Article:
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dc.contributor.authorBruneau, Thomas
dc.date.accessioned2014-09-09T17:55:23Z
dc.date.available2014-09-09T17:55:23Z
dc.date.issued2014
dc.identifier.urihttp://hdl.handle.net/10945/43279
dc.description.abstractStreet gangs – pandillas in Spanish – are a major security challenge in the three Northern Triangle countries of Central America – El Salvador, Guatemala, and Honduras.[1] They are also considered a threat in many US cities, with particular focus on the Mara Salvatrucha, MS-13. Domestic party politics in the three countries have resulted in the reliance of heavy hand (mano dura) responses to the gangs, which have mainly served to exacerbate the problem. The anomalous situation of Nicaragua, which has a lower level of per capita income and socio-economic development than its three neighbors to the North, but a much less serious gang problem, should attract the attention of serious researchers. The case of Nicaragua, and the more recent experience of the Government of El Salvador brokering a truce between the main gangs, suggests the importance ofen_US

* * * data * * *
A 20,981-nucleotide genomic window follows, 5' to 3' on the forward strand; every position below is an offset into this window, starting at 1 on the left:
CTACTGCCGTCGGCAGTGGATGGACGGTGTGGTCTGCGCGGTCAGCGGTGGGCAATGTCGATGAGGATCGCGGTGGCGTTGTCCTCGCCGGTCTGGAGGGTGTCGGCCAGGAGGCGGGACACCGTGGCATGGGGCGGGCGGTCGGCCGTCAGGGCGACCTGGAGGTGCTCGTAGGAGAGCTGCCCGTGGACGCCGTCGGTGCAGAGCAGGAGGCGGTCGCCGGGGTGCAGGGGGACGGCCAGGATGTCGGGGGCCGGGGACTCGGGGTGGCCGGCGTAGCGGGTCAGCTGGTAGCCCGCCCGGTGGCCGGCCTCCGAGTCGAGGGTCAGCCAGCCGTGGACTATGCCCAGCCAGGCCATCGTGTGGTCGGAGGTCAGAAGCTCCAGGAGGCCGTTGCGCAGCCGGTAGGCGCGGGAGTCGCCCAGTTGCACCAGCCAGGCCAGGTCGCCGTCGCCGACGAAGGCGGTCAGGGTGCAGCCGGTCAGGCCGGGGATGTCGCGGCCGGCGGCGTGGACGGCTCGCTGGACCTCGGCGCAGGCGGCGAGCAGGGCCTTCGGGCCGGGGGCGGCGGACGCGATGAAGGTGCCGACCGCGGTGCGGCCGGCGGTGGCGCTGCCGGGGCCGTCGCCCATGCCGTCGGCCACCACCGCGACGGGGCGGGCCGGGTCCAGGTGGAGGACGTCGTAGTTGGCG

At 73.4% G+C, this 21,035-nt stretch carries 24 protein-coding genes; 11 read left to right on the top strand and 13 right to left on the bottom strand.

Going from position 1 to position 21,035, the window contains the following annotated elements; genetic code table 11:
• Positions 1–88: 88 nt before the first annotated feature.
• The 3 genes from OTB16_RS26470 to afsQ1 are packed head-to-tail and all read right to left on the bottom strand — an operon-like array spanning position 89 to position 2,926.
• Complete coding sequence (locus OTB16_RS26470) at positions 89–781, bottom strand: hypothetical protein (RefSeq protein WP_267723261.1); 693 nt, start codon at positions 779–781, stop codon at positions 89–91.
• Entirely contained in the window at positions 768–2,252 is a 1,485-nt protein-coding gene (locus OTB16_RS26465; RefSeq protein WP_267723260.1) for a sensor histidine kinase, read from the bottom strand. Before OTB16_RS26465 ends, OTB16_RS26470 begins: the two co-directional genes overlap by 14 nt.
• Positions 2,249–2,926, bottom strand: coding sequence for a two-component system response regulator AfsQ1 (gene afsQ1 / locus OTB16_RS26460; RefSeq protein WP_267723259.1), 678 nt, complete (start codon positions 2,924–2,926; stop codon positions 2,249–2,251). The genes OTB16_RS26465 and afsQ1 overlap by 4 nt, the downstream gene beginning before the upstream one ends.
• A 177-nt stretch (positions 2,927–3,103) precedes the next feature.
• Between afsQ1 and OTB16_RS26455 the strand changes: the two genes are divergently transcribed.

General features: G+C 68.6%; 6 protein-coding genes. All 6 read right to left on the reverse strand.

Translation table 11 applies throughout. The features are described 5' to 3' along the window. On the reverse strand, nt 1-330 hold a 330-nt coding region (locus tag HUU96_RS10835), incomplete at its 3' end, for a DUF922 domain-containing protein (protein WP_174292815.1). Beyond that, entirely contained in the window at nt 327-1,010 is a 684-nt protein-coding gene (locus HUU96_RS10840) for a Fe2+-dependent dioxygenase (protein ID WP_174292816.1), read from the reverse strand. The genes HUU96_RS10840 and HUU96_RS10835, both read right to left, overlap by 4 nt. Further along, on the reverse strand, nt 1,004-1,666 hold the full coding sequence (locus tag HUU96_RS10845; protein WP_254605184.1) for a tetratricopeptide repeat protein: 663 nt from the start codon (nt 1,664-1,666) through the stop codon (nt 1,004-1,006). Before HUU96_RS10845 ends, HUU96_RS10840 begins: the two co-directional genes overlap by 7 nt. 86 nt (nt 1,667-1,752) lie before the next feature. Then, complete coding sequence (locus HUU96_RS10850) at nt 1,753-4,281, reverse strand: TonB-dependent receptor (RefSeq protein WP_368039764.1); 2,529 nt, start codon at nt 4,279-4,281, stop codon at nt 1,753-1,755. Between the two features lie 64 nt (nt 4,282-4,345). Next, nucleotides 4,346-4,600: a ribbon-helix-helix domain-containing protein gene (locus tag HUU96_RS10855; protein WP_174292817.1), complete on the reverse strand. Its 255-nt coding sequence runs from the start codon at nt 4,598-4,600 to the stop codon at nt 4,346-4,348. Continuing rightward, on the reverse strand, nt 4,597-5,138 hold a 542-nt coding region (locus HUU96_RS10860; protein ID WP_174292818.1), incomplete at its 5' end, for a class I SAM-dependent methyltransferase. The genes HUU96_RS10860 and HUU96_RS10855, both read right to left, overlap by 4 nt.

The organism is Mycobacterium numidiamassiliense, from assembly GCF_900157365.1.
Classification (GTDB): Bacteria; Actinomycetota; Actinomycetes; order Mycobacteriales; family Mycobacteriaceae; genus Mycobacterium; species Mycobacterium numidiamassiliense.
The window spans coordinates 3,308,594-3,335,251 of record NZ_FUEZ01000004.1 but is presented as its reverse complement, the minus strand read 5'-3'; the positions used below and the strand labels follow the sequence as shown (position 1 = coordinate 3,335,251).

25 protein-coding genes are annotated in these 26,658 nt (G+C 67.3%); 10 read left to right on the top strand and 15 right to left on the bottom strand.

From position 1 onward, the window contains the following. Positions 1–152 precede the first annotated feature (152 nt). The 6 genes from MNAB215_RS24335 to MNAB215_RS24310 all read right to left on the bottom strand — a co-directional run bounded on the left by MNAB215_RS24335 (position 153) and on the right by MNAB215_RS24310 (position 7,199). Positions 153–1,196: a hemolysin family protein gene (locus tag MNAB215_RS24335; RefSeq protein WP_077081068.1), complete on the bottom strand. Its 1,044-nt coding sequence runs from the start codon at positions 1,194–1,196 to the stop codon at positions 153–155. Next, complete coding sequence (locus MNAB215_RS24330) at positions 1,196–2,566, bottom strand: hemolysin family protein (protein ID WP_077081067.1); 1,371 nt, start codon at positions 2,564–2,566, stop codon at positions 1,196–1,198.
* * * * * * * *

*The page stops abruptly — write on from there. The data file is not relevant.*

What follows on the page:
dc.rightsThis publication is a work of the U.S. Government as defined in Title 17, United States Code, Section 101. Copyright protection is not available for this work in the United States.en_US
dc.titleStreet Gangs in Central America: Combating them with Intelligence Fusion Centersen_US
dc.typeArticleen_US
dc.contributor.corporateNaval Postgraduate School (U.S.) Monterey, California
dc.contributor.departmentNational Security Affairs (NSA)


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